By Caitlin Kelly
It’s hardly as though we need any more books. We have hundreds already, many of them (ugh) still unread, even years after buying them, whether reference, history or fiction.
But who can resist a brand new book?
(I’ve just bought three more books: Transit by Rachel Cusk, The Hustle Economy [a bit too basic for me, 12 years into full-time freelance] and Hillbilly Elegy, a New York Times best-seller that I’m enjoying but not bowled over by.)
The top three books in this stack were requests, given to me by my husband Jose for Christmas 2016.
I love the names of wine: gewurtztraminer, gruner veltliner, Vouvray, Muscadet, grenache, Montepulciano. (Dream second career? Sommelier, except for all that memorizing!) Jancis Robinson is someone whose work we read every week in the Financial Times. (My other favorite wine writer, a friend, is another woman, Lettie Teague, who writes for The Wall Street Journal.)
The next two books are a holdover from my childhood years growing up in Canada, where most of my reading material was published by Penguin; I’d read rapturous reviews of MacFarlane in the FT and am fascinated by landscapes and how we experience them.
The bottom four books were the happy result of browsing an indie bookstore, Logos Books, in Manhattan while recently waiting to meet a friend.
I so rarely spend time in bookstores — I would easily spend hunreds of dollars each year! — so I really enjoyed a good long browse.
The collection on offer was deliciously eclectic.
If you don’t know her or her work, Martha Gellhorn was a legendary war correspondent, ferocious and admired — and, incidentally, the third of Ernest Hemingway’s four wives. She was the only woman to land in Normandy on D-Day and covered every war, determined to be there to record every detail, no matter what the obstacles.
I long ago read a biography of Antoinette May, another war correspondent — a birthday gift from a friend and Globe & Mail colleague. Smart, tough determined fellow female journalists give me role models!
I’ve never read anything by John O’Hara and, frankly, I just loved the cover. The story is set in 1930. I love reading about earlier eras.
A Little Life has received rave reviews, although some say it’s a very sad book. I very rarely read fiction — as you can see, with five of these seven being non-fiction — so I hope it’s good. (I was given The Goldfinch as a birthday gift two years ago and put off opening it for a year, having heard it was far too long. But I absolutely loved it, even though it is too long.)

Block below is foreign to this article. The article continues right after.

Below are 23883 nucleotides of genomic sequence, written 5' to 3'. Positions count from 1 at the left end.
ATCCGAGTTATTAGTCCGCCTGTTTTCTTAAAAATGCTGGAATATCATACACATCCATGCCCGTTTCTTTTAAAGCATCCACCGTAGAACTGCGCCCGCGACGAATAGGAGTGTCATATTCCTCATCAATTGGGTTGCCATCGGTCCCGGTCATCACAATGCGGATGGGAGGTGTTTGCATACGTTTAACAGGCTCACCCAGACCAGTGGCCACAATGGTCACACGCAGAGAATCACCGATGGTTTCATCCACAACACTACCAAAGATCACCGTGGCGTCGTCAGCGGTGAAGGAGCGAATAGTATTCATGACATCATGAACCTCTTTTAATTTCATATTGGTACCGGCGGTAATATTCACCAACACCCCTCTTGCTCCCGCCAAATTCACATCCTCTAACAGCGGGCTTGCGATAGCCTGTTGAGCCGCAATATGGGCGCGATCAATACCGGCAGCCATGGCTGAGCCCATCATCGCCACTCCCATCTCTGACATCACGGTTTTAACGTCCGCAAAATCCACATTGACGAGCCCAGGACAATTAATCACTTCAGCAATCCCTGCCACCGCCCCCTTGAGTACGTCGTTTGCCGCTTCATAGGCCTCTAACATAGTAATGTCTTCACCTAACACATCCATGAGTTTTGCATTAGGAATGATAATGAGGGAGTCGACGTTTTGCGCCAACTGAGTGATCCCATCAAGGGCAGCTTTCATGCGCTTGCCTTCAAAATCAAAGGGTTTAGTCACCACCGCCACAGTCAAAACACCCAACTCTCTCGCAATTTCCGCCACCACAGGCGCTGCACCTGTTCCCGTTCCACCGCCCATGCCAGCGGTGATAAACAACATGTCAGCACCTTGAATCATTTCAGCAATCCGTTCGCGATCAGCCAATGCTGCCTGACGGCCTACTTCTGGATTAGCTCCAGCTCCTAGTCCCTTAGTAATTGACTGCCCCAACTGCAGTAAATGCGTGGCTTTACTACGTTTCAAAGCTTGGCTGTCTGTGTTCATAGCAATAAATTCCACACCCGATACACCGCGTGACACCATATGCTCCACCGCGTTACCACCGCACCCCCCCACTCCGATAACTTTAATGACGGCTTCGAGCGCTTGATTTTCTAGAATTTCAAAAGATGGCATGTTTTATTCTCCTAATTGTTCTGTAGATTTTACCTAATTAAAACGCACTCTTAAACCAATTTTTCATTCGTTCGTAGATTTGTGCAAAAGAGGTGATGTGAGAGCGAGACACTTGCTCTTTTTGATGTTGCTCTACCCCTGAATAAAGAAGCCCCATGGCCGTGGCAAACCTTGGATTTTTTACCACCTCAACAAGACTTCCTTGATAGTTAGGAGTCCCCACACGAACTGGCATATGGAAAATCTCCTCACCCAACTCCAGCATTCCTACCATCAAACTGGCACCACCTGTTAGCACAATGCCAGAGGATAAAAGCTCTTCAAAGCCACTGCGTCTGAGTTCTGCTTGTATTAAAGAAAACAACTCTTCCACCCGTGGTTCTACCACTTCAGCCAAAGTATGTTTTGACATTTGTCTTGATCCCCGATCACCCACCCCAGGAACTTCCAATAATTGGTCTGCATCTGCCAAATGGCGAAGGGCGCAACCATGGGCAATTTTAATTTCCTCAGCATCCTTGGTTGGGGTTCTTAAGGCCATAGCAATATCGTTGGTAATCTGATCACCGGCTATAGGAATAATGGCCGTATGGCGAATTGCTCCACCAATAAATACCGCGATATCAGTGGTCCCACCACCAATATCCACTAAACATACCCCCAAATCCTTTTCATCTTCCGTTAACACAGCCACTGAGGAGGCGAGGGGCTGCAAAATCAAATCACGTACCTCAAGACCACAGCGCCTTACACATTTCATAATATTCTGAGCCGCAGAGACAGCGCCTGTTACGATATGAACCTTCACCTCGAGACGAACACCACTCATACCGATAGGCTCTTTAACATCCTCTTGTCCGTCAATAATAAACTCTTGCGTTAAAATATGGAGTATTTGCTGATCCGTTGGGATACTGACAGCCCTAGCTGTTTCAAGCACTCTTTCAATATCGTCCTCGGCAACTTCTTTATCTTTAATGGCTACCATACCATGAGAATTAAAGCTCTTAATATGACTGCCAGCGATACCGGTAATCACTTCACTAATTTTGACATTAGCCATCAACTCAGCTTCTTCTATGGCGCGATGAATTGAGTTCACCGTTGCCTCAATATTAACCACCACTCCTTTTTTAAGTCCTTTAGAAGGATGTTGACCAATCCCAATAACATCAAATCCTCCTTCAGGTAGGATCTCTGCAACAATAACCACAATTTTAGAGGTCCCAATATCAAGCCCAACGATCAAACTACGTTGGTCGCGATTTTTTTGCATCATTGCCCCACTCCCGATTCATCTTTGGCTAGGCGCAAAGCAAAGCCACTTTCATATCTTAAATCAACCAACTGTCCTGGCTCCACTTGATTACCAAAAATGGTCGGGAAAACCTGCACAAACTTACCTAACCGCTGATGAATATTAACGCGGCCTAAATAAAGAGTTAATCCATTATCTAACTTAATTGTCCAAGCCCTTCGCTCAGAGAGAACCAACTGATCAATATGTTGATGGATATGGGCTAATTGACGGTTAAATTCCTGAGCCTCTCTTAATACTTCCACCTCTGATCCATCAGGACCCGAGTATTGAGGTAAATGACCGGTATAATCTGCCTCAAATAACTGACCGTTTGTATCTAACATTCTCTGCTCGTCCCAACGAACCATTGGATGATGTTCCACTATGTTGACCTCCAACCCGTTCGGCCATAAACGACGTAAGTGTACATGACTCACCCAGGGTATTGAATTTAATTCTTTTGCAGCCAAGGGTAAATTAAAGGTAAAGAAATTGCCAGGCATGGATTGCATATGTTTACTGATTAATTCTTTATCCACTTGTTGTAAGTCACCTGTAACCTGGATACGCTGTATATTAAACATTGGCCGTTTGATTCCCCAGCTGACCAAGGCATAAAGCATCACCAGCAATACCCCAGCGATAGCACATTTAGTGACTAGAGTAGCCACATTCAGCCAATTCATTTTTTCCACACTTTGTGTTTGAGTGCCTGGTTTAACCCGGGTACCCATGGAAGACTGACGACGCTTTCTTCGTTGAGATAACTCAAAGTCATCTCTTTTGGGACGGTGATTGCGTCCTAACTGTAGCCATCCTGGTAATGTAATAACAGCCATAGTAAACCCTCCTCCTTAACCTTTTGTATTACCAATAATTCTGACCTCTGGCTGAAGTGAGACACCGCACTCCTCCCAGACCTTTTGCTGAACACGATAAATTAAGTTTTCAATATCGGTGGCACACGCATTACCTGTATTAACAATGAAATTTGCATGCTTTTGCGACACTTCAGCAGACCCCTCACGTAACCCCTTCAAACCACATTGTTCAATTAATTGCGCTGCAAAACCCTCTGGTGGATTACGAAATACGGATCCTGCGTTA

The bottom book is my main man, Ray Bradbury, one of the best writers of the 20th century. While his genre is technically science fiction, his voice is calm, quiet, compelling and unforgettable.
I recently started re-reading The Illustrated Man, which I first read when I was 12. I was so impressed with it that I wrote Bradbury a fan letter, from my summer camp in northern Ontario, and sent it to his New York City publisher, Ballantine.
Within two weeks, I had a hand-signed reply, with his home address in California, a postcard I treasure to this day.
He was real!
He wrote back!
To a little girl in Ontario!
What I could not have known then was that he — also age 12 — was magically transformed by a chance meeting. This, from his official website:
Throughout his life, Bradbury liked to recount the story of meeting a carnival magician, Mr. Electrico, in 1932. At the end of his performance Electrico reached out to the twelve-year-old Bradbury, touched the boy with his sword, and commanded, Live forever! Bradbury later said, I decided that was the greatest idea I had ever heard. I started writing every day. I never stopped.
Books can do this to us.
They connect us to the past, to an imagined future, to ideas and questions and challenges and gorgeous images.
They transport us, without a need for tickets or passports or jet lag.
The words of Charlotte Bronte…
What are you reading these days?